The crucial role of biodiversity in tackling climate change was
today highlighted by Barry Gardiner, Biodiversity Minister, at
an international conference at the Royal Society.
Mr Gardiner launched, Biodiversity indicators in your pocket 2007,
a set of 18 indicators which tracks the UK’s progress against
international biodiversity targets. This is the first time that
a comprehensive set of biodiversity indicators has been published
for the UK. A specific indicator has been developed to monitor
how changes in climate, particularly temperature, is influencing
Defra has also published a review of current research into climate
change and biodiversity in England: “England Biodiversity
Strategy: towards adaptation to climate change”. The report
reviews the evidence of climate change on biodiversity in England
and considers options for adapting policies to reduce these impacts.
The evidence in the report on how temperature changes impact on
biodiversity, also supports the findings of the biodiversity indicator
on climate change.
Addressing the audience of leading global academics and policy
officials, at the Biodiversity-Climate Interactions conference.
Mr Gardiner said:
“Many people still talk about climate change as if it is
only a long-term threat. But the fact is that it is already happening,
and we need to deal with the realities of climate change and the
problems it is creating for society and the environment today.
“But biodiversity is also one of our greatest weapons in
the battle against climate change. So it is critical that any action
plan to reduce climate change, includes the effective and sustainable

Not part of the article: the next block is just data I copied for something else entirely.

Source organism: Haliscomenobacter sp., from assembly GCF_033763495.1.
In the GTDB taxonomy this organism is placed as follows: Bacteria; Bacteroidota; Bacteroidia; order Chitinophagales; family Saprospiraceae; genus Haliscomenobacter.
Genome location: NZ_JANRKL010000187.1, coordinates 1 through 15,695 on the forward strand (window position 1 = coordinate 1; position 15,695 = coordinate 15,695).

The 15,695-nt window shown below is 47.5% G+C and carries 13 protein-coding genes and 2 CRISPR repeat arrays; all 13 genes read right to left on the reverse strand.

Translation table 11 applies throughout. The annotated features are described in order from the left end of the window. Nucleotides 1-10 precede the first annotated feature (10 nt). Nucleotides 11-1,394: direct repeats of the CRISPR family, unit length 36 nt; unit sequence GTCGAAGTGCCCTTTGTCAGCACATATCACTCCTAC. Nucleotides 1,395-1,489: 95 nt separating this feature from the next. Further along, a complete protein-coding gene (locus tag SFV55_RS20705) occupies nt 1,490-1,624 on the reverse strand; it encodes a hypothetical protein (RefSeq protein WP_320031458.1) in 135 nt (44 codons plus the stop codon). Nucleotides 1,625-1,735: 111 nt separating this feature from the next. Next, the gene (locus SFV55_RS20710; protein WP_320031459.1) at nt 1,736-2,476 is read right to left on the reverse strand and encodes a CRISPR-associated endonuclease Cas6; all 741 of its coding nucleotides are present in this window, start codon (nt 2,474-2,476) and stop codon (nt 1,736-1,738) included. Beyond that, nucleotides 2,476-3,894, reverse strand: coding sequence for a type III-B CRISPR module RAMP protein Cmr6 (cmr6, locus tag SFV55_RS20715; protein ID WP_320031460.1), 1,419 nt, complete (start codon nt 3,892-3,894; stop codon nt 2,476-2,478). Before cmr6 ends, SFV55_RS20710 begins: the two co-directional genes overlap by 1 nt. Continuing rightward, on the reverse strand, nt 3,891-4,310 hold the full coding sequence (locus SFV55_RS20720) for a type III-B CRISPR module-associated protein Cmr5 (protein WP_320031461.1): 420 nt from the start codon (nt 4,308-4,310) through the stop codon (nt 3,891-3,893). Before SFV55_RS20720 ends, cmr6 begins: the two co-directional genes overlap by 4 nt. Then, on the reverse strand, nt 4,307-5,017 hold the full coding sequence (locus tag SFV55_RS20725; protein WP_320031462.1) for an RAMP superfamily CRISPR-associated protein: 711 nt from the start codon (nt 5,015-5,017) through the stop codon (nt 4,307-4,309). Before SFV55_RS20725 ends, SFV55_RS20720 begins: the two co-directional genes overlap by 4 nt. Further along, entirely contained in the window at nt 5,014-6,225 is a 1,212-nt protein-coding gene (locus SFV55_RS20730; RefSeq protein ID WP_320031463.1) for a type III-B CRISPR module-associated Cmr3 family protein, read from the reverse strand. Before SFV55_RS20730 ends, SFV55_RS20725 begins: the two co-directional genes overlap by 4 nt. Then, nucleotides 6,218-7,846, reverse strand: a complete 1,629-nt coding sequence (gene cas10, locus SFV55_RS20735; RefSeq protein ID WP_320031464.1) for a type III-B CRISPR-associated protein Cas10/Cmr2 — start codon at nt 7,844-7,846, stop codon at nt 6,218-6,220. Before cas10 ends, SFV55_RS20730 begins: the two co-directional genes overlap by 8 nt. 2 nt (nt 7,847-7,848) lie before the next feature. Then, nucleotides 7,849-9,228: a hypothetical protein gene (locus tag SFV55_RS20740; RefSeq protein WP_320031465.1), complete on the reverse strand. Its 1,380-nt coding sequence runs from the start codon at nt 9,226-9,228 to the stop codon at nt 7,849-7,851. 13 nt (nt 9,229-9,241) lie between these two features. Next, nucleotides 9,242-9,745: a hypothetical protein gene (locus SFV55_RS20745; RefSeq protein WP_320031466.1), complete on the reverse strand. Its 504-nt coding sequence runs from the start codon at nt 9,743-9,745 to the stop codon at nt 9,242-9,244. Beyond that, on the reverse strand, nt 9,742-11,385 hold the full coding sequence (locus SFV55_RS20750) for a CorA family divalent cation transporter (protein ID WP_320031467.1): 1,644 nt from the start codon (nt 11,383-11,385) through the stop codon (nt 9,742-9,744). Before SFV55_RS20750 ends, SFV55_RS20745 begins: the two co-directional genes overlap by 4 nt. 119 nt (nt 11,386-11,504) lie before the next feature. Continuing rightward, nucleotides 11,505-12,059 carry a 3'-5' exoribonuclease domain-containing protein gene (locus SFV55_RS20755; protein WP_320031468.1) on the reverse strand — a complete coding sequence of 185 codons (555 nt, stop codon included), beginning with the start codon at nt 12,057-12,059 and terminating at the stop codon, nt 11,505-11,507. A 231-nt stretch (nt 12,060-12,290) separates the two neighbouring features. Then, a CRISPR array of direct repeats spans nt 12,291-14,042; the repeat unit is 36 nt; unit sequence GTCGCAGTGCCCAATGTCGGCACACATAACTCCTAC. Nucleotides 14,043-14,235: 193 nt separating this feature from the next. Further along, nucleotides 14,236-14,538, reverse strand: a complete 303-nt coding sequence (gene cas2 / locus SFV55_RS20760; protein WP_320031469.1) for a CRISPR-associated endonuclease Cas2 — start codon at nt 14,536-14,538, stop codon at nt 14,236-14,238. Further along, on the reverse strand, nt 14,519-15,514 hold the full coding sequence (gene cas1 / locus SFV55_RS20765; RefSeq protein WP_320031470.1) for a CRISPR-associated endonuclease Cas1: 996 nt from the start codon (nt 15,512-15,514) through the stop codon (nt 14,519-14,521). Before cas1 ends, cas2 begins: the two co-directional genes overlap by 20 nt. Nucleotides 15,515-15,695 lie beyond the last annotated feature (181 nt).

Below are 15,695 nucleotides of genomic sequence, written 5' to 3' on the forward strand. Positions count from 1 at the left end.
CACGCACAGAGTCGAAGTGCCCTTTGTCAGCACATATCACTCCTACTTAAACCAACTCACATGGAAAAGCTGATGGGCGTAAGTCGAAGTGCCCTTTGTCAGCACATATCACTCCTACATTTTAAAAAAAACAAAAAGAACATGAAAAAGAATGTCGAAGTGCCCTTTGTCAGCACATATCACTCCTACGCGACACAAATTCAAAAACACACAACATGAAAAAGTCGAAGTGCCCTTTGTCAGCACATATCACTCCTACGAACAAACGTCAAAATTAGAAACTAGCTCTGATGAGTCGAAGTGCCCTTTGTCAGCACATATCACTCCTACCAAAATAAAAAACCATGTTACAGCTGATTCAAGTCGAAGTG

management of our ecosystems” .
“The biodiversity indicators highlight just how vulnerable
our precious biodiversity is to climate change. Despite long-term
declines in the indicators for many species and habitats such as
farmland birds and butterflies, there are some early signs of recovery
or a slowing of the declines in some areas.”
James Williams, Reporting Standards Manager at the Joint Nature
Conservation Committee (JNCC) said:
“JNCC welcomes the publication of Biodiversity Indicators
in Your Pocket 2007. These indicators are an essential first step
towards measuring the 2010 target.”
Key findings of the Biodiversity Indicators:
- There were very large declines in bird and butterfly populations
in the 1970s and 80s but since 2000 these long term declines
appear to have been arrested.
- Since 2000, there have been improvements
in the extent of protected areas, sustainable fisheries, sustainable
woodland management, biological river quality and expenditure
on both UK and global biodiversity.
- The Spring Index shows that
the mean dates of flowering of hawthorn, horse-chestnut and first
sighting of the orange-tip butterfly were 10-12 days earlier
between 1998-2006 compared with 1900-1947.
SAC Energy Audits Help Reduce On-Farm Carbon Footprint
Environmental Stewardship Schemes - Are You Compliant?
Change one thing on World Environment Day